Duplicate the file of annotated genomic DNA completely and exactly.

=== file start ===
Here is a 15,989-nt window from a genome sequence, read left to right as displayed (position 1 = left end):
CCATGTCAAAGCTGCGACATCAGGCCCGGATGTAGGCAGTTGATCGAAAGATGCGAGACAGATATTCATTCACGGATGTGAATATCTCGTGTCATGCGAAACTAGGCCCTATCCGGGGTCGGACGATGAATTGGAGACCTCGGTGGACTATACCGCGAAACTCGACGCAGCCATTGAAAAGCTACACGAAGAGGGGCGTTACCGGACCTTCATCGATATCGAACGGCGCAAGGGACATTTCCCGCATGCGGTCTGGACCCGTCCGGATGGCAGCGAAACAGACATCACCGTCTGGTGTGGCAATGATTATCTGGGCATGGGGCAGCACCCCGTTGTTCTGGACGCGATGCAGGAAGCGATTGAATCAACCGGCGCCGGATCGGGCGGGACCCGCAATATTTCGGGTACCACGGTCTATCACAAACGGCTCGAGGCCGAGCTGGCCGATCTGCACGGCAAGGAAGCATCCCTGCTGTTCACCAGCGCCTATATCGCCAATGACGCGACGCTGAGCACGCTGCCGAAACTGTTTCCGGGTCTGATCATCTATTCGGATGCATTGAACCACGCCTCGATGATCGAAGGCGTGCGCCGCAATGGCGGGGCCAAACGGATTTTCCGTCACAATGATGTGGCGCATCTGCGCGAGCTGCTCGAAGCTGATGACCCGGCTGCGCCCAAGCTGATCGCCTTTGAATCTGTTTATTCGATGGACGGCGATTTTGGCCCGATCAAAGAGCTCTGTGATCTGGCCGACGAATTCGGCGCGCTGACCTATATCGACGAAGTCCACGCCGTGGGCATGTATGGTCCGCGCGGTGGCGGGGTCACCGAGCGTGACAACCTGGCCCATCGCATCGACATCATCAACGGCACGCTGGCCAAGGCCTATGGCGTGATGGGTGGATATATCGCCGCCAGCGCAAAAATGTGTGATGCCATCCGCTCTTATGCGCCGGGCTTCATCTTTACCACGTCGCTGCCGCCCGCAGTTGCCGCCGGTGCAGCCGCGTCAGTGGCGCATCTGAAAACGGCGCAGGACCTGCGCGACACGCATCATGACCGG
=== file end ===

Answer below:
Here is a 15,989-nt window from a genome sequence, read left to right as displayed (position 1 = left end):
CCATGTCAAAGCTGCGACATCAGGCCCGGATGTAGGCAGTTGATCGAAAGATGCGAGACAGATATTCATTCACGGATGTGAATATCTCGTGTCATGCGAAACTAGGCCCTATCCGGGGTCGGACGATGAATTGGAGACCTCGGTGGACTATACCGCGAAACTCGACGCAGCCATTGAAAAGCTACACGAAGAGGGGCGTTACCGGACCTTCATCGATATCGAACGGCGCAAGGGACATTTCCCGCATGCGGTCTGGACCCGTCCGGATGGCAGCGAAACAGACATCACCGTCTGGTGTGGCAATGATTATCTGGGCATGGGGCAGCACCCCGTTGTTCTGGACGCGATGCAGGAAGCGATTGAATCAACCGGCGCCGGATCGGGCGGGACCCGCAATATTTCGGGTACCACGGTCTATCACAAACGGCTCGAGGCCGAGCTGGCCGATCTGCACGGCAAGGAAGCATCCCTGCTGTTCACCAGCGCCTATATCGCCAATGACGCGACGCTGAGCACGCTGCCGAAACTGTTTCCGGGTCTGATCATCTATTCGGATGCATTGAACCACGCCTCGATGATCGAAGGCGTGCGCCGCAATGGCGGGGCCAAACGGATTTTCCGTCACAATGATGTGGCGCATCTGCGCGAGCTGCTCGAAGCTGATGACCCGGCTGCGCCCAAGCTGATCGCCTTTGAATCTGTTTATTCGATGGACGGCGATTTTGGCCCGATCAAAGAGCTCTGTGATCTGGCCGACGAATTCGGCGCGCTGACCTATATCGACGAAGTCCACGCCGTGGGCATGTATGGTCCGCGCGGTGGCGGGGTCACCGAGCGTGACAACCTGGCCCATCGCATCGACATCATCAACGGCACGCTGGCCAAGGCCTATGGCGTGATGGGTGGATATATCGCCGCCAGCGCAAAAATGTGTGATGCCATCCGCTCTTATGCGCCGGGCTTCATCTTTACCACGTCGCTGCCGCCCGCAGTTGCCGCCGGTGCAGCCGCGTCAGTGGCGCATCTGAAAACGGCGCAGGACCTGCGCGACACGCATCATGACCGG